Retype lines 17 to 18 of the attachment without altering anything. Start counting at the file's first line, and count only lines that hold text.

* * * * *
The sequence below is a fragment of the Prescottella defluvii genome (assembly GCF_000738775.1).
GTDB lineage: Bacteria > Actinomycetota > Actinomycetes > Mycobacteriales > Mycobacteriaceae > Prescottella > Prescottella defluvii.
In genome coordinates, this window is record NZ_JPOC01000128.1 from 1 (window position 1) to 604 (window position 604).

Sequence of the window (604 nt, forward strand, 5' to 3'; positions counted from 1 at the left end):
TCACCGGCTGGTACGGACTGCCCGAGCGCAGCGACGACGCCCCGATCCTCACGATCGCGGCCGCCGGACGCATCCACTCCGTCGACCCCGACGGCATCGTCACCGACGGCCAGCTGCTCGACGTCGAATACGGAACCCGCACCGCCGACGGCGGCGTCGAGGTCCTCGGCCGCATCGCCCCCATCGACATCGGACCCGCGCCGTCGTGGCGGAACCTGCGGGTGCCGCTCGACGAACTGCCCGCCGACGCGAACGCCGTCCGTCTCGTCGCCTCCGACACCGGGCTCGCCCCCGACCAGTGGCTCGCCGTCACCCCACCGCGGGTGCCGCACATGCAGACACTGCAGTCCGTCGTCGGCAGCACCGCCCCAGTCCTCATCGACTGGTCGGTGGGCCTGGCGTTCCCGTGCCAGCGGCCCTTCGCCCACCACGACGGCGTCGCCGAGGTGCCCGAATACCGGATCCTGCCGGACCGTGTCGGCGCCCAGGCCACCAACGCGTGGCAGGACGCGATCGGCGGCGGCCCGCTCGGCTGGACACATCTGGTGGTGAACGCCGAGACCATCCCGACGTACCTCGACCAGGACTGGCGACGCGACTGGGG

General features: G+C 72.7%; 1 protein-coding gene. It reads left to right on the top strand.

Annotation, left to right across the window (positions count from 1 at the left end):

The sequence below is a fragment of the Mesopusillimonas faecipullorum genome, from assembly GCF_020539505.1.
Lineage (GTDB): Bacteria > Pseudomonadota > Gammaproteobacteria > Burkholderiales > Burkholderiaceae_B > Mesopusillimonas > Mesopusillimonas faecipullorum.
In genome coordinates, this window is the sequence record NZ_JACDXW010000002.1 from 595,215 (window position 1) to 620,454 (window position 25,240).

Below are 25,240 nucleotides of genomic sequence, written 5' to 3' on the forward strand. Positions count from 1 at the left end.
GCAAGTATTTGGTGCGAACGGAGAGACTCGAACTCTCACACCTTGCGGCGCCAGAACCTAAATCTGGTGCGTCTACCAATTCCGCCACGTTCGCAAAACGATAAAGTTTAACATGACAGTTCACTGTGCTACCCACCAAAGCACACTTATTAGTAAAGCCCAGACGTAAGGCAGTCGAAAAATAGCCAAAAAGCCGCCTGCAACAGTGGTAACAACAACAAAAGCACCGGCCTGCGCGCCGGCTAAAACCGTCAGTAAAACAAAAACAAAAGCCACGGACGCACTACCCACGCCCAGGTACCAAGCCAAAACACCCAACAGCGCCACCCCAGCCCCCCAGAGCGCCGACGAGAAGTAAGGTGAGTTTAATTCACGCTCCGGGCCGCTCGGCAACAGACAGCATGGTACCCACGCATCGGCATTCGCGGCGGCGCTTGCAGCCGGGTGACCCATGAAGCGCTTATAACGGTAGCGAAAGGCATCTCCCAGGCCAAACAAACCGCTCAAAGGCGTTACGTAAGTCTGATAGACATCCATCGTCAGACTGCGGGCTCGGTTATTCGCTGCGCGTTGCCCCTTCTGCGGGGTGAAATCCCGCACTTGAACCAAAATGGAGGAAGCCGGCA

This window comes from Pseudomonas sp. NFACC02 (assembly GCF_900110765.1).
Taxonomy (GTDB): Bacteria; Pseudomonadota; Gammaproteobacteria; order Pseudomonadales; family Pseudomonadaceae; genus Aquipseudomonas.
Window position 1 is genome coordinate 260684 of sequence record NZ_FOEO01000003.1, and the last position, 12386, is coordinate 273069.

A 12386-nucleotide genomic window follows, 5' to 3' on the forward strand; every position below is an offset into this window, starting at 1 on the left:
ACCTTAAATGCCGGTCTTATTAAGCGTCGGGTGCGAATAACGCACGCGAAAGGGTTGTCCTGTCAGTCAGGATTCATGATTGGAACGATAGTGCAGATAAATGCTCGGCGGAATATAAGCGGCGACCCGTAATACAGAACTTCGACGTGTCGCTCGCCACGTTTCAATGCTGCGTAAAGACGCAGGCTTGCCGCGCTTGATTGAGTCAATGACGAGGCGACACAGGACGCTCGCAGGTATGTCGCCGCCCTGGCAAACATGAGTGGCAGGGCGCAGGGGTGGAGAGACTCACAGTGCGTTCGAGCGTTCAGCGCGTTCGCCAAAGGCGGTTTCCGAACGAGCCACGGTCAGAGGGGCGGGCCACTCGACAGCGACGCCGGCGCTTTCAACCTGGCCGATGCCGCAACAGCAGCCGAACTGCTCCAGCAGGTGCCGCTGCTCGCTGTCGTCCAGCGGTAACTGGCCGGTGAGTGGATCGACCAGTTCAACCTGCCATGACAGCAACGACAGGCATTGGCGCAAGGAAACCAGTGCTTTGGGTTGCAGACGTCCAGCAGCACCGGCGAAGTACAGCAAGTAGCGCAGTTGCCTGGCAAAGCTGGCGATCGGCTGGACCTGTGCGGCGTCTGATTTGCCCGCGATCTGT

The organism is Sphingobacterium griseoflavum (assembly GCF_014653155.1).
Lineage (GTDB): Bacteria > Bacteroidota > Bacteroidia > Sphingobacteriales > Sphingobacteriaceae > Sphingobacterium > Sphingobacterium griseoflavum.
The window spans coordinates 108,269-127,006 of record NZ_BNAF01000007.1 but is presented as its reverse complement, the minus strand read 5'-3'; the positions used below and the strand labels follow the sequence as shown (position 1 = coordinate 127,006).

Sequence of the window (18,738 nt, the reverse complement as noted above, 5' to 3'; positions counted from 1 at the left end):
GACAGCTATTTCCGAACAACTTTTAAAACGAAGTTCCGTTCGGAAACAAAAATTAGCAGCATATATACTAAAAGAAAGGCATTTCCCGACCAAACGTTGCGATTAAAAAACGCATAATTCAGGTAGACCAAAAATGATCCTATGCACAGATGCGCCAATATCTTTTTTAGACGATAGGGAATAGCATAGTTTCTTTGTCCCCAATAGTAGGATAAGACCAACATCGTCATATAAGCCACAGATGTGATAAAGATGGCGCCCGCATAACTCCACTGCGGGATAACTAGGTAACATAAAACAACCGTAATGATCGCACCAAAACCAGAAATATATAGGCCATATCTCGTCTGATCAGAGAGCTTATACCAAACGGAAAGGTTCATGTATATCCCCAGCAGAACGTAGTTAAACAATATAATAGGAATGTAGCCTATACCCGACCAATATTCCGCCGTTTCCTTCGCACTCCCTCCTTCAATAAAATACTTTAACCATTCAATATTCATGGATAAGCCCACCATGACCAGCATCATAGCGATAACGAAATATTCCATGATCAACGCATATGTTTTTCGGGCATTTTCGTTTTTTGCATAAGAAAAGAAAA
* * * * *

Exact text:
ACCTTAAATGCCGGTCTTATTAAGCGTCGGGTGCGAATAACGCACGCGAAAGGGTTGTCCTGTCAGTCAGGATTCATGATTGGAACGATAGTGCAGATAAATGCTCGGCGGAATATAAGCGGCGACCCGTAATACAGAACTTCGACGTGTCGCTCGCCACGTTTCAATGCTGCGTAAAGACGCAGGCTTGCCGCGCTTGATTGAGTCAATGACGAGGCGACACAGGACGCTCGCAGGTATGTCGCCGCCCTGGCAAACATGAGTGGCAGGGCGCAGGGGTGGAGAGACTCACAGTGCGTTCGAGCGTTCAGCGCGTTCGCCAAAGGCGGTTTCCGAACGAGCCACGGTCAGAGGGGCGGGCCACTCGACAGCGACGCCGGCGCTTTCAACCTGGCCGATGCCGCAACAGCAGCCGAACTGCTCCAGCAGGTGCCGCTGCTCGCTGTCGTCCAGCGGTAACTGGCCGGTGAGTGGATCGACCAGTTCAACCTGCCATGACAGCAACGACAGGCATTGGCGCAAGGAAACCAGTGCTTTGGGTTGCAGACGTCCAGCAGCACCGGCGAAGTACAGCAAGTAGCGCAGTTGCCTGGCAAAGCTGGCGATCGGCTGGACCTGTGCGGCGTCTGATTTGCCCGCGATCTGT

The organism is Sphingobacterium griseoflavum (assembly GCF_014653155.1).